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Making the Impossible Possible for African Women

Derived from her passion for the synergy between academics and activism, Dr. Wanjiru Kamau-Rutenberg, as the founder and Executive Director of Akili Dada, invests in high-acheiving young African women from underprivileged backgrounds, with a passion for social change.

Wanjiru Kamau-RutenbergAt Akili Dada we deal in miracles and dreams. We exist to make the impossible possible in a world that doesn't believe that African women can. We are passionate about African women's leadership and are working towards a future where African women will have full and fair access to decision-making tables. We do this by functioning as a leadership incubator investing in high-achieving young African women from underprivileged backgrounds who are passionate about social change.

We invest in young women like Faith, one of Africa’s new generation of dazzling young social entrepreneurs and co-founder of Started by a group of young women in high school, the innovative online platform allows high school students from across Kenya to connect, exchange ideas, and organize community service activities, mentoring, and outreach events in communities around the country.

We are also investing in Gloria, the daughter of casual laborers who survived Kenya's gory Post-Election violence after watching her baby brother burned alive in their meager home. She has twice emerged among the country's top students and is now thriving on a full scholarship to medical school. Displaying a resilience rare in one so young she writes, "I dream day and night of how I am going to transform my community, society and country at large. I want to make a difference and Akili Dada has empowered me to do just that."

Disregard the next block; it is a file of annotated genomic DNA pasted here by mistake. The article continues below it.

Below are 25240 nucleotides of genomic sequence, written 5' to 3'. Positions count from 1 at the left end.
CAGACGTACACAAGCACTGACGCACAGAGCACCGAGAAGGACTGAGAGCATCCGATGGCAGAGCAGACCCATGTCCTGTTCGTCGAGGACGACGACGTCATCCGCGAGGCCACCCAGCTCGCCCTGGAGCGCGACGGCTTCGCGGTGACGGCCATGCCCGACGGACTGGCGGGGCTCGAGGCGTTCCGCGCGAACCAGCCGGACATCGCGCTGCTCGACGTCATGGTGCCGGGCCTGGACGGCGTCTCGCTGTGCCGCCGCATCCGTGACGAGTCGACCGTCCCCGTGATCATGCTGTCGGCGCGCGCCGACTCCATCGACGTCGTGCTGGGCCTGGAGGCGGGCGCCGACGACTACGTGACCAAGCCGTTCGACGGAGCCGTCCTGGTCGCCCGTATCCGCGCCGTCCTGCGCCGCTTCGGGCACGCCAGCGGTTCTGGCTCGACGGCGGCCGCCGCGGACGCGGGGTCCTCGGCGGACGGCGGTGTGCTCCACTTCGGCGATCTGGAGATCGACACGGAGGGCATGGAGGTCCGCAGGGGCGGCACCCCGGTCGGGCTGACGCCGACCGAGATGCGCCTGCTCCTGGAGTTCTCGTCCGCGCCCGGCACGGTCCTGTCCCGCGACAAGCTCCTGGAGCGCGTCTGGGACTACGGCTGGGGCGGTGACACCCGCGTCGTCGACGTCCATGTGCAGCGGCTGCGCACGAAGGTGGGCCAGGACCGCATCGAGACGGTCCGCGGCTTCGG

Akili Dada also intervened in the lives of Sharon and Winnie when lack of school fees had them on the verge of dropping out of the top-ranked high schools in the country. Both are now thriving on full scholarships at some of the best universities in the United States and are active members of their new American communities.  Describing her experience mentoring girls at a local high school Sharon writes, “every time I spend time with girls at Poughkeepsie high school I take pride in trying to show them that being poor does not necessarily mean [being] undignified. I know this because everyone in Akili Dada has modeled it to me.” 

Our work is difficult and vastly under-resourced but we are propelled forward by a few simple questions: Beyond bemoaning the dearth of African women in decision-making what can we do to nurture the next generation of brave African women warriors for social change? In what ways do we need to hold poverty at bay so that it does not destroy the emerging crop of young women change agents that the continent and world so desperately needs? What barriers do we need to break and what doors do we need to hold open for these young sisters?

At Akili Dada we have learned a valuable lesson about nurturing leadership: provide high-achieving young women with the tools and encouragement they need and they will soar. Our future depends on them.

Dr. Wanjiru Kamau-Rutenberg is founder and Executive Director of Akili Dada, a leadership incubator investing in high-achieving young African women from underprivileged backgrounds with a demonstrated passion for social change. Kamau-Rutenberg is also an Assistant Professor in the Politics department at the University of San Francisco.